• Download the NoScript add-on for Firefox.

NoScript will block JavaScript (programs embedded in website code) by default on all web pages. This will prevent a lot of pages from loading (including this website) because a lot of sites use JavaScript to load images or effects. You’ll want to Trust these, either temporarily or permanently. Follow these steps for almost every website:

  • Click the NoScript symbol in the top right of Firefox and view the following JavaScript sources
  • Trust or Untrust the services you do or don’t trust to run code

Helpful Tips

  • Obviously you’ll need to trust the website you’re trying to access. Make sure you really know where you are!
  • A lot of websites use some sort of ‘static’ or ‘media’ sources. You’ll want to enable these (even Google’s).
  • A lot of services rely on Amazon or Google APIs. Without getting into too much detail, you’ll need to enable these.
  • Do not enable,, or anything with the words ‘ad’ or ‘tag’ in it.

Lastly, if you trust a JavaScript source and nothing changes on the page, it probably does something suspicious in the background, so you should probably untrust it. The more you use NoScript, the better you’ll get at knowing what to trust and what not to trust.

Sometimes, websites still won’t work after enabling everything but advertisement sources. At this point, just use a different browser for this particular use… security comes at the cost of convenience.

Final Thoughts

This section is great for protecting yourself while browsing the internet, but sometimes you have to use a Google service. We recommend staying away from these at all costs, but what if your work or university requires you to use Gmail or Drive? We recommend a quarantined browser.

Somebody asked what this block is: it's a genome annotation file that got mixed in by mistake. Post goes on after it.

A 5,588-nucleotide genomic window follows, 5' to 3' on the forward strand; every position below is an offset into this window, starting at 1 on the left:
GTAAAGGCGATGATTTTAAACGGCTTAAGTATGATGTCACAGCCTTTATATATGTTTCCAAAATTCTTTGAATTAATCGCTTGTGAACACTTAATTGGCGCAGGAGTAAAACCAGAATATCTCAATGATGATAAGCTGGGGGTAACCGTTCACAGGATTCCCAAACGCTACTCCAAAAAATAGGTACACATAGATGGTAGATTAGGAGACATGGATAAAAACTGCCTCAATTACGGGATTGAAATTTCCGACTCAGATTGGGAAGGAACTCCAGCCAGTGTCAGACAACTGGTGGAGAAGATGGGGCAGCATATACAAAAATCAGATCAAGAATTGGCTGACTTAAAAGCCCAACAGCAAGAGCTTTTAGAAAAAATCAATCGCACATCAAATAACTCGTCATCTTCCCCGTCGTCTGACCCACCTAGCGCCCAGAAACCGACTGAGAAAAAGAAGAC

Use Google Chrome for Google services

  1. Optional Follow the steps in the Google section to learn how to purge your Google account of personal data.
  2. Unless you’re using Drive, sign out of your Google account in Chrome. (You could even make a “dummy” account to start fresh.)
  3. Anytime you need to use Youtube, Google Maps, Drive, etc., do these in Chrome instead of Firefox.

By following those 3 steps, you can keep using Google services (only as needed) and ensure that Firefox isn’t tainted by them.

Congrats! You’re now set up with a browser that is fast, robust, and secure. If you haven’t already, check out the Search Engines and Passwords sections to add extra security to your everyday internet usage.


Don’t Stop Here

Learn More!

Search Engines

Need to know the definition of something? Look it up. Looking for the best Italian restaurant in Manhattan? Look it up. You get the picture.

The Need for a VPN

Imagine this: You’re in a coffee shop and they have free (unsecured) WiFi. You can browse without needing a password, but so can everyone else. With the right tools, anyone could intercept your data. An easy (and cheap) way to prevent this, is the use of a VPN.


Everybody uses Facebook, right? Read on to find out why that isn’t an excuse to use it, and why Facebook has engineered their “service” to keep you hooked.